Bipartisan bill would allow people who consumed Marijuana to gain federal employment
The Cannabis Users Restoration of Eligibility Act is sponsored by Reps Jamie Raskin and Nancy Mace.
Recreational cannabis has been legalized in more than 20 states and Washington, D.C., and there is now a bipartisan effort on Capitol Hill to change a law that limits federal hiring by automatically disqualifying candidates who admit to having used cannabis.
The proposed bill introduced by Rep. Jamie Raskin, D-Md., has already received bipartisan support, with Raskin and Rep. Nancy Mace, R-S.C., sponsoring the Cannabis Users Restoration of Eligibility Act. The bill comes as a growing number of states enact laws to legalize recreational marijuana, on top of the several states that have had legal pot use for years.
But despite state laws allowing cannabis use, thousands of people who consumed the plant have still been barred from gaining employment as federal workers, even if it was consumed legally.
"Every year, qualified and dedicated individuals seeking to serve our country are unable to secure federal jobs and security clearances because the federal government has not caught up with the widely established legal use of medical and recreational cannabis," Raskin said in a statement. "I am proud to partner with my friend Representative Mace to introduce the bipartisan CURE Act that will eliminate the draconian, failed and obsolete marijuana policies that prevent talented individuals from becoming honorable public servants in their own government."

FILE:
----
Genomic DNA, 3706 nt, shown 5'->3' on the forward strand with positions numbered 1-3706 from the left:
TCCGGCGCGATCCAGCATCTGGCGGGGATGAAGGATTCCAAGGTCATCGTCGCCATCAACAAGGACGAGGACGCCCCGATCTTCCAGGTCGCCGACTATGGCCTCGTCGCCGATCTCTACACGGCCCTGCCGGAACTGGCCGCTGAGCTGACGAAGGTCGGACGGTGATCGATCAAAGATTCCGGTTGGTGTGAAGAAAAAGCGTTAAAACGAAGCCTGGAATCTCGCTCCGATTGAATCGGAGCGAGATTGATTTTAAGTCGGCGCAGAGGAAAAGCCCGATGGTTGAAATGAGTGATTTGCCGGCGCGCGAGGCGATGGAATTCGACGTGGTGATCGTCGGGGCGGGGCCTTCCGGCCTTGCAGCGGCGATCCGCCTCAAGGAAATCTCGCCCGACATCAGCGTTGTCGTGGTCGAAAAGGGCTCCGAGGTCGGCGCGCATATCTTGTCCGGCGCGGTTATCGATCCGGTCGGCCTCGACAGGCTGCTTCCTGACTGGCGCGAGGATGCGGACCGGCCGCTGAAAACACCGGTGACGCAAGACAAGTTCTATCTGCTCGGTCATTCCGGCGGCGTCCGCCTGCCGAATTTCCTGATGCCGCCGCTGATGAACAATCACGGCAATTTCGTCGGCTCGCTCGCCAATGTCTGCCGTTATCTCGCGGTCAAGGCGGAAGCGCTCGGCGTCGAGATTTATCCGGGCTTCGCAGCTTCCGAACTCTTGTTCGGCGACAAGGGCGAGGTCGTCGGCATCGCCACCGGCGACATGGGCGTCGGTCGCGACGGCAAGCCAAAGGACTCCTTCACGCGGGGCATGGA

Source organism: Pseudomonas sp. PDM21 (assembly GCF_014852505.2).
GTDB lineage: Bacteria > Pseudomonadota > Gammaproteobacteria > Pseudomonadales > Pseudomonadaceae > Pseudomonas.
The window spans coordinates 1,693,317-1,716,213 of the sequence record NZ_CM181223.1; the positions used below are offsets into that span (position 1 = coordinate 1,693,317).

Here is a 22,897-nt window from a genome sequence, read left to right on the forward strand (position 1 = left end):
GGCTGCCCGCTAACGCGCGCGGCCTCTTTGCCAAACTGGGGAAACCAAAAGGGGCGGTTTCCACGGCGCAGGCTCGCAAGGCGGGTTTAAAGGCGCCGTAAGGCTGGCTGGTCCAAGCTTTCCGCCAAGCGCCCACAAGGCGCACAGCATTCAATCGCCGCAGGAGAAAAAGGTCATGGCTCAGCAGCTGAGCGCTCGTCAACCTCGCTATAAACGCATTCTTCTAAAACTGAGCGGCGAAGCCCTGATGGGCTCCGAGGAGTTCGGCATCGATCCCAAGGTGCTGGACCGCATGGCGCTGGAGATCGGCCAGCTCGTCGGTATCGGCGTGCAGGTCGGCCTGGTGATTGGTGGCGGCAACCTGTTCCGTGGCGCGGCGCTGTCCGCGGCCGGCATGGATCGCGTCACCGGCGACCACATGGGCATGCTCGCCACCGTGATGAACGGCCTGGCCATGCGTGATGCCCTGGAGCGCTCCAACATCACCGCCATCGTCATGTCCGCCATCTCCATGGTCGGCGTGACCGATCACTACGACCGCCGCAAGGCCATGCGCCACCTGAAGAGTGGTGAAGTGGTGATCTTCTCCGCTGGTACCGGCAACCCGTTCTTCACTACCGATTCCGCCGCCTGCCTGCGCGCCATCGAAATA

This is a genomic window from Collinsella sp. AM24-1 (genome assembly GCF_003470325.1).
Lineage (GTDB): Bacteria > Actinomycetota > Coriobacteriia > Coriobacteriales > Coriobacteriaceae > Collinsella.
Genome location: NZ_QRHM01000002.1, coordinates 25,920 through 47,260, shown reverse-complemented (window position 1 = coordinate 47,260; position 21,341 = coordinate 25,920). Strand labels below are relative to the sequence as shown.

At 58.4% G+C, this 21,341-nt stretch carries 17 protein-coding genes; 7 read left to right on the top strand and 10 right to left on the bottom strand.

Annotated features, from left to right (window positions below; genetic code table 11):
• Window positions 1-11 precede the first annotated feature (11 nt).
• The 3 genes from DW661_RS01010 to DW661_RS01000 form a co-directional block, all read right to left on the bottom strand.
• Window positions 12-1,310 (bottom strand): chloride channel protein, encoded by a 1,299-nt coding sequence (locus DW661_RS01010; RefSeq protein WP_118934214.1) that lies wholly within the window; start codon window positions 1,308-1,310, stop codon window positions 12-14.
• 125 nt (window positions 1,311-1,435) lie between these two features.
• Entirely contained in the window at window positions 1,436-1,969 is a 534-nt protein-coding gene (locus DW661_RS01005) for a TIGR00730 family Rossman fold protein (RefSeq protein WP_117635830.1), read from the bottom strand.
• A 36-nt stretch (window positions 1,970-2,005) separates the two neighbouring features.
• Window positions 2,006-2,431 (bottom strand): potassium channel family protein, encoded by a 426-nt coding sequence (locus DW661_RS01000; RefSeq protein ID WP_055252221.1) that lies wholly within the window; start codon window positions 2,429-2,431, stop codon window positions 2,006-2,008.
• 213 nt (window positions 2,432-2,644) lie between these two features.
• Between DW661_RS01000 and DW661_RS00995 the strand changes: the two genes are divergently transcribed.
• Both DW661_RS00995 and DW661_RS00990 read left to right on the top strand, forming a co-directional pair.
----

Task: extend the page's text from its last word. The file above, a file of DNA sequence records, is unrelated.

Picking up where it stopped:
The CURE Act would make it so that a person's past or current marijuana use cannot be used to deny security clearance or be the basis to be found unsuitable for federal employment. The legislation would also allow someone who has previously been denied a security clearance or a federal job opportunity over marijuana use over the past 15 years the chance to have that denial reviewed.
According to the bill, all federal agencies would be required to create a process within one year of enactment to review each past decision to deny security clearances or job opportunities over cannabis use from as far back as January 1, 2008. These agencies would need to maintain a website, so people could request a review of a decision and the agencies must also reconsider the applicant's security clearance or employment application within 90 days if they find that the individual was denied solely because of marijuana use.
"Look we’ve got 2.8 million federal employees in America. In my state, more than 100,00 people and people have been disqualified from federal [employment] because they honestly admit on a security clearance that they have once used marijuana," Raskin said in front of Congress, according to Fox 5 DC.
The bill would treat legalized marijuana like alcohol, meaning federal workers could still face serious consequences for getting high during work.
Last year, President Biden announced a blanket pardon for people convicted at the federal level of simple possession of marijuana. Roughly 6,500 people convicted in federal court of simple marijuana possession were affected by this mass pardon, although none of them were in prison at the time and nobody is currently in federal prisons solely for simple possession of marijuana.
The president had also announced that his administration would review the Schedule I narcotic classification of marijuana under the Controlled Substances Act.